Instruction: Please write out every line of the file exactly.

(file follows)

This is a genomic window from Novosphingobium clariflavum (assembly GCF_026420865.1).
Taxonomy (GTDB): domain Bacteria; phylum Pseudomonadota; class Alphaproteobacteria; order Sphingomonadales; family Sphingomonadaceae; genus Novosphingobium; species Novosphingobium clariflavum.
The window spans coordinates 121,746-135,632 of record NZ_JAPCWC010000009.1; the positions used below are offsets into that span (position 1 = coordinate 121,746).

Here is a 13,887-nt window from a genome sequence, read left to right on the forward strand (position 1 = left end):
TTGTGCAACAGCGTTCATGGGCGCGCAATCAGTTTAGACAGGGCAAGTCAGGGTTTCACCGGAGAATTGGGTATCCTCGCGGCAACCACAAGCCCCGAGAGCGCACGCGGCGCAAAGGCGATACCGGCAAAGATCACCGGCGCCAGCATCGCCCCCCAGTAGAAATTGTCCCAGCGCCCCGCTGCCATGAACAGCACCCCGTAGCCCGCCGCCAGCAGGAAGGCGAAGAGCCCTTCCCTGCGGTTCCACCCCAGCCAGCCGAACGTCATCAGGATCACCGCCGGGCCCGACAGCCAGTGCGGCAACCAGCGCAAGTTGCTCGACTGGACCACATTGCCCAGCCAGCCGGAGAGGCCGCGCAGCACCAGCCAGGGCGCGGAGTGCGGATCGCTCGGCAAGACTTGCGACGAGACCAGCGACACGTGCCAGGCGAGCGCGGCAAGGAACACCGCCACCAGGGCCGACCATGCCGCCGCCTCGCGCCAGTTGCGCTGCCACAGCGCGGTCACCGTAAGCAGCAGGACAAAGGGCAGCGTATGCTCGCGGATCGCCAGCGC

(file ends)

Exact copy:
This is a genomic window from Novosphingobium clariflavum (assembly GCF_026420865.1).
Taxonomy (GTDB): domain Bacteria; phylum Pseudomonadota; class Alphaproteobacteria; order Sphingomonadales; family Sphingomonadaceae; genus Novosphingobium; species Novosphingobium clariflavum.
The window spans coordinates 121,746-135,632 of record NZ_JAPCWC010000009.1; the positions used below are offsets into that span (position 1 = coordinate 121,746).

Here is a 13,887-nt window from a genome sequence, read left to right on the forward strand (position 1 = left end):
TTGTGCAACAGCGTTCATGGGCGCGCAATCAGTTTAGACAGGGCAAGTCAGGGTTTCACCGGAGAATTGGGTATCCTCGCGGCAACCACAAGCCCCGAGAGCGCACGCGGCGCAAAGGCGATACCGGCAAAGATCACCGGCGCCAGCATCGCCCCCCAGTAGAAATTGTCCCAGCGCCCCGCTGCCATGAACAGCACCCCGTAGCCCGCCGCCAGCAGGAAGGCGAAGAGCCCTTCCCTGCGGTTCCACCCCAGCCAGCCGAACGTCATCAGGATCACCGCCGGGCCCGACAGCCAGTGCGGCAACCAGCGCAAGTTGCTCGACTGGACCACATTGCCCAGCCAGCCGGAGAGGCCGCGCAGCACCAGCCAGGGCGCGGAGTGCGGATCGCTCGGCAAGACTTGCGACGAGACCAGCGACACGTGCCAGGCGAGCGCGGCAAGGAACACCGCCACCAGGGCCGACCATGCCGCCGCCTCGCGCCAGTTGCGCTGCCACAGCGCGGTCACCGTAAGCAGCAGGACAAAGGGCAGCGTATGCTCGCGGATCGCCAGCGC